The early IPB pioneers argued that the transition to a peaceful world required the systematic and universal adoption of both the mechanisms of arbitration/peaceful settlement of disputes and a set of legal agreements (treaties) to ensure that disarmament would proceed at pace and would in the long term lead to a world without weapons and armed forces. While events over the last 130 years have certainly not followed this plan, and a host of other issues have greatly broadened the scope of peace-making, IPB and its allies have steadfastly held to their long-term vision of the abolition of war. IPB’s leaders and activists have adapted the focus to circumstances, certainly; they have engaged in broad educational, economic and political mobilizations rather than relying on law and lawyers, as in the early years. But they have never abandoned their faith in the possibility of a more rational and non-violent world – or in other terms, a planetary culture of peace.
Ernst Wolf was succeeded as IPB President in 1974 by Seán MacBride, who continued until 1985, giving way to Bruce Kent of British CND. The Presidents who have followed him are: Maj-Britt Theorin (Sweden), Cora Weiss (USA), Tomas Magnusson (Sweden), Ingeborg Breines (Norway), Reiner Braun (Germany), Lisa Clark (Italy) and Philip Jennings (UK).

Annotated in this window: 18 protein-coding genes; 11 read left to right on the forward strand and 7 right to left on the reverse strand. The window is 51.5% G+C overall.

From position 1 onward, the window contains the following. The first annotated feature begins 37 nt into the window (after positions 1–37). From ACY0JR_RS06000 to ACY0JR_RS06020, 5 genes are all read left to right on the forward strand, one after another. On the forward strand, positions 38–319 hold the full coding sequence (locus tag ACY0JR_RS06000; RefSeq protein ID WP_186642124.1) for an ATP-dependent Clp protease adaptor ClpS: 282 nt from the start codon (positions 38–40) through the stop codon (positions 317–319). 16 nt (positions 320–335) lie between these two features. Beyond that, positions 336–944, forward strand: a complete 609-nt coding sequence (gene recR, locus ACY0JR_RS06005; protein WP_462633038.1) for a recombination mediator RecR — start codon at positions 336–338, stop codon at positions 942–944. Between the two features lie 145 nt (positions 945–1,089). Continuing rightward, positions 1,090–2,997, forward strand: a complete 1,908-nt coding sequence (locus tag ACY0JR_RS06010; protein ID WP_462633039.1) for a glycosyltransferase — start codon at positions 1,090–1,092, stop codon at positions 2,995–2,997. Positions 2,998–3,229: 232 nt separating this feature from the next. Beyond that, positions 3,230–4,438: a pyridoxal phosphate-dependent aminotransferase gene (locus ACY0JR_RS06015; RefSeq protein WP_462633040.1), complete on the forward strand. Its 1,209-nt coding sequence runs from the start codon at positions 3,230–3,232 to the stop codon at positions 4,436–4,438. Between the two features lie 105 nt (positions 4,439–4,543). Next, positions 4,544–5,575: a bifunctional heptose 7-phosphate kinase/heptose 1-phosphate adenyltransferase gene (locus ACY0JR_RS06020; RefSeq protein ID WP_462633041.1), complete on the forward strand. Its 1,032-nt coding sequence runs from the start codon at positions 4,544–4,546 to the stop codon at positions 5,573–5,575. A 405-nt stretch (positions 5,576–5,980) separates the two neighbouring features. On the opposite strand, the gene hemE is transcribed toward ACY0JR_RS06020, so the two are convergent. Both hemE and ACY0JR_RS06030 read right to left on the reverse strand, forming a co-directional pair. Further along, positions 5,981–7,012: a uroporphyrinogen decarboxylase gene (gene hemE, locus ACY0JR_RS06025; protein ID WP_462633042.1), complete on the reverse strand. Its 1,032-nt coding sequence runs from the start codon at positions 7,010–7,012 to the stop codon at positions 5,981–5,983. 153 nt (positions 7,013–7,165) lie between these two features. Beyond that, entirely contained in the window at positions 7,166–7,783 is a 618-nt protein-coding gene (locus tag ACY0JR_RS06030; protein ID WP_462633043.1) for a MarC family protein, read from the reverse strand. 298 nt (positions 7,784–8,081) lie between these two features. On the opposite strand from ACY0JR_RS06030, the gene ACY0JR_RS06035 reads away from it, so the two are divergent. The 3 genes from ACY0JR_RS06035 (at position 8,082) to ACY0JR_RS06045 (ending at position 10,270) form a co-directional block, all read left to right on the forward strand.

Various individuals have held the post of Secretary-General, among them Ulrich Herz (1967-71) and Rainer Santi (1986-1990) both from Sweden, and then Colin Archer (1990-2017) from the UK. The current incumbent (Executive Director) is Reiner Braun, formerly Co-President. Others who have devoted many years of work to the Secretariat include the late Arthur Booth (Chairman 1968-80), and a long list of volunteers.
IPB’s NOBEL PEACE LAUREATES
1901 Frédéric PASSY, France (IPB Council Member)
1902 Elie DUCOMMUN, Switzerland (first IPB Secretary- General)
1902 Albert GOBAT, Switzerland (second IPB Secretary-General)
1905 Bertha VON SUTTNER, Austria (IPB Vice-President)
1907 Ernesto MONETA, Italy (IPB Council Member)
1908 Fredrik BAJER, Denmark (first IPB President)
1910 The International Peace Bureau itself won the Nobel Peace Prize
1911 Alfred FRIED, Austria (IPB Council Member)
1913 Henri LA FONTAINE, Belgium (IPB President)
1927 Ludwig QUIDDE, Germany (IPB Council Member)
1959 Philip NOEL-BAKER, United Kingdom (IPB Vice- President)
1962 Linus PAULING, United States (IPB Vice-President)
1974 Sean MACBRIDE, Ireland (IPB Chairman and President)
1982 Alva MYRDAL, Sweden (IPB Vice-President)
Archer, Colin, and Hay-Edie, David. (2006). Warfare or Welfare? Disarmament for Development in the 21st Century. IPB, Geneva.